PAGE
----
Reading Books

All pupils have access to books in school to take home and read regularly and this includes a weekly trip to the school’s library. Teachers and teaching assistants are responsible for making sure that pupils are choosing books of the right level (known in school as Book Bands), but where possible pupils should select their own books. Book banded shelves are in the Reception area, in the corridors of Year 1 and 2, and in the junior library on the Key Stage 2 corridor. School constantly strives to keep an updated selection of reading scheme books along-side other books of similar levels available for pupils to choose.

Pupils who have reached the end of the book banded levels are described as “free readers” but still need guidance to choose age-appropriate books that provide sufficient challenge.

Reading books are provided for reading at home and will be changed weekly. This is to support with building fluency when reading as children will build confidence sight reading words they are familiar with.  Reading in school is done in a variety of other ways, such as one to one reading, Book Study and English lessons.

Book Study

Every day pupils read with the teacher in a lesson called ‘Book Study’. This lesson equips pupils with the skills to read with fluency, make predictions, visualise the text and to expand their vocabulary. Additional individual reading is implemented when necessary.

In EYFS and Key Stage 1, one to one reading works alongside Book Study. This will ensure that pupils who are still learning the skills to read will be guided by the teacher.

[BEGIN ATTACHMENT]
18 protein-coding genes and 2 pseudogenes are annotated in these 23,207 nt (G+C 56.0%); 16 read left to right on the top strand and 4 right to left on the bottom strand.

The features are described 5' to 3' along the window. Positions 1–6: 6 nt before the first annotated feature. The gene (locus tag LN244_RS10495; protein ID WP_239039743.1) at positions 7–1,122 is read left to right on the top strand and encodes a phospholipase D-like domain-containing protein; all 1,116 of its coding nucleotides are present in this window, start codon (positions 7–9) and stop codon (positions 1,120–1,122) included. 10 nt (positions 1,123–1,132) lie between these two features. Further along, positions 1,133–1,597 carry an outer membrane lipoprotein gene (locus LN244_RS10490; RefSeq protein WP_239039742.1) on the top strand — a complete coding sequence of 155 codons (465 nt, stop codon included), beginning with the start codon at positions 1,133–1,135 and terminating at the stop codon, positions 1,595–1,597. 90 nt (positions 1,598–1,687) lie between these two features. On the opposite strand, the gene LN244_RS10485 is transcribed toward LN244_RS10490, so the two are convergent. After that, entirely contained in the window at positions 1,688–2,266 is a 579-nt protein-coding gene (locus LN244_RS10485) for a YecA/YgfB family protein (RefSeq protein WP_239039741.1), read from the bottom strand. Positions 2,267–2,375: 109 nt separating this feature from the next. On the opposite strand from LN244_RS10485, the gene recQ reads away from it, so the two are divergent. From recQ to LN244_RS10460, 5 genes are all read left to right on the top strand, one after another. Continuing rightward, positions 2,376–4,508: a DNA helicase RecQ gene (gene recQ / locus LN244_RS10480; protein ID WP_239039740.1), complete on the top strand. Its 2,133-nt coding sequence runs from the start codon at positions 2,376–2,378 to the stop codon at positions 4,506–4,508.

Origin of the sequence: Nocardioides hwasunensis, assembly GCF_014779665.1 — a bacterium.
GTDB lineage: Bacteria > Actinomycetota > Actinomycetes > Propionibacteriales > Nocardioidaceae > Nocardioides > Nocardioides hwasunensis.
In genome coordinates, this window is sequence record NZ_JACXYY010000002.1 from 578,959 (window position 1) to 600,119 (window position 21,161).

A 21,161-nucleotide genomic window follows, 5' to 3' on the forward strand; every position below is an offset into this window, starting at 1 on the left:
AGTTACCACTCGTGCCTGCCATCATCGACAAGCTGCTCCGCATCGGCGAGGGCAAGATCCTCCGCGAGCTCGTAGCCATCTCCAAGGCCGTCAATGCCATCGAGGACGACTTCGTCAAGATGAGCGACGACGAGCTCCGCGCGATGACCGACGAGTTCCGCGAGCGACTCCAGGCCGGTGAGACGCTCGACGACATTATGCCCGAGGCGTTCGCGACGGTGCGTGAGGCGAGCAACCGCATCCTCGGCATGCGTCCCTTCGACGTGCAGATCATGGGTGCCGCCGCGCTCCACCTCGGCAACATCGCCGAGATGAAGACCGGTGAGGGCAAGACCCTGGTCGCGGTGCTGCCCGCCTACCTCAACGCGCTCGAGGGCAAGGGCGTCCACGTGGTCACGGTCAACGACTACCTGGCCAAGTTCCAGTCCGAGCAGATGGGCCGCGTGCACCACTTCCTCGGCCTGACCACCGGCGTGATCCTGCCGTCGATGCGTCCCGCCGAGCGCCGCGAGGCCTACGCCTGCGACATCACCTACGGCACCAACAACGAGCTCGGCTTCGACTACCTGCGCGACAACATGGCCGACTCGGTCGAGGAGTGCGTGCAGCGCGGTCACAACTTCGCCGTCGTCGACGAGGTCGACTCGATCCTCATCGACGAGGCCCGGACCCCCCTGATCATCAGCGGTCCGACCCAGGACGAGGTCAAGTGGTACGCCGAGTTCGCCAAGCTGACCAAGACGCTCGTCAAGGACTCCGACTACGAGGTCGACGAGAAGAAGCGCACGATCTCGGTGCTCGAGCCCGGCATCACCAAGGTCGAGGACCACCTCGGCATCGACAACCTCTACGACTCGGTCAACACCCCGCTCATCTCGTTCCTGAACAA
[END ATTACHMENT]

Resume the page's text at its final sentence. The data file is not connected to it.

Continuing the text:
Record Keeping and Assessment

Every half-term, pupils on book bands are assessed to check that they are making suitable progress. A note of this is made in the Home-School Reading Dairies for parents to see. Teachers also use reading assessments to check whether pupils are meeting age related expectations.

Teachers continuously assess pupils reading development and submit half-termly updates to the Headteacher, for every pupil. This information to support these assessments, is collected by teachers during Book Study and individual reading sessions. It is also supported by the book banding process and more formal tests, as appropriate. It is used to ensure that pupils are making expected progress or reaching targeted outcomes. Parents are informed of outcomes through the yearly reports and parent consultation events.

Reading at Home

There is a strong evidence to prove that reading at home has a positive impact on achievement. However, this continues way beyond primary school. Pupils who read for enjoyment from an early age are more successful in GCSEs and A levels!  There is a school expectation that home reading is completed a minimum of 4 times per week by all pupils, with records updated within Reading diaries.

Home School Reading Diaries

All pupils have been given a Home/School Reading Diary. It has been designed to help families support pupil’s learning at home, keeping you informed about the reading pupils do in school. When it’s not being used, please remind your child to keep their diary in their book folder, or school bag, so it is always available. It will be filled in by pupils when they read independently and by every adult who hears the child read.

Teachers will regularly check the diary to ensure that pupils are consistently reading at home and are choosing appropriate books.

Spellings

Weekly spellings are set in KS1 and KS2 which will be recorded in their Reading Diaries. Pupils are tested each week and this is recorded in their English book so their progress can be tracked.

Year 1 Curriculum Overview

Year 2 Curriculum Overview

Year 3 Curriculum Overview

Year 4 Curriculum Overview

Year 5 Curriculum Overview

Year 6 Curriculum Overview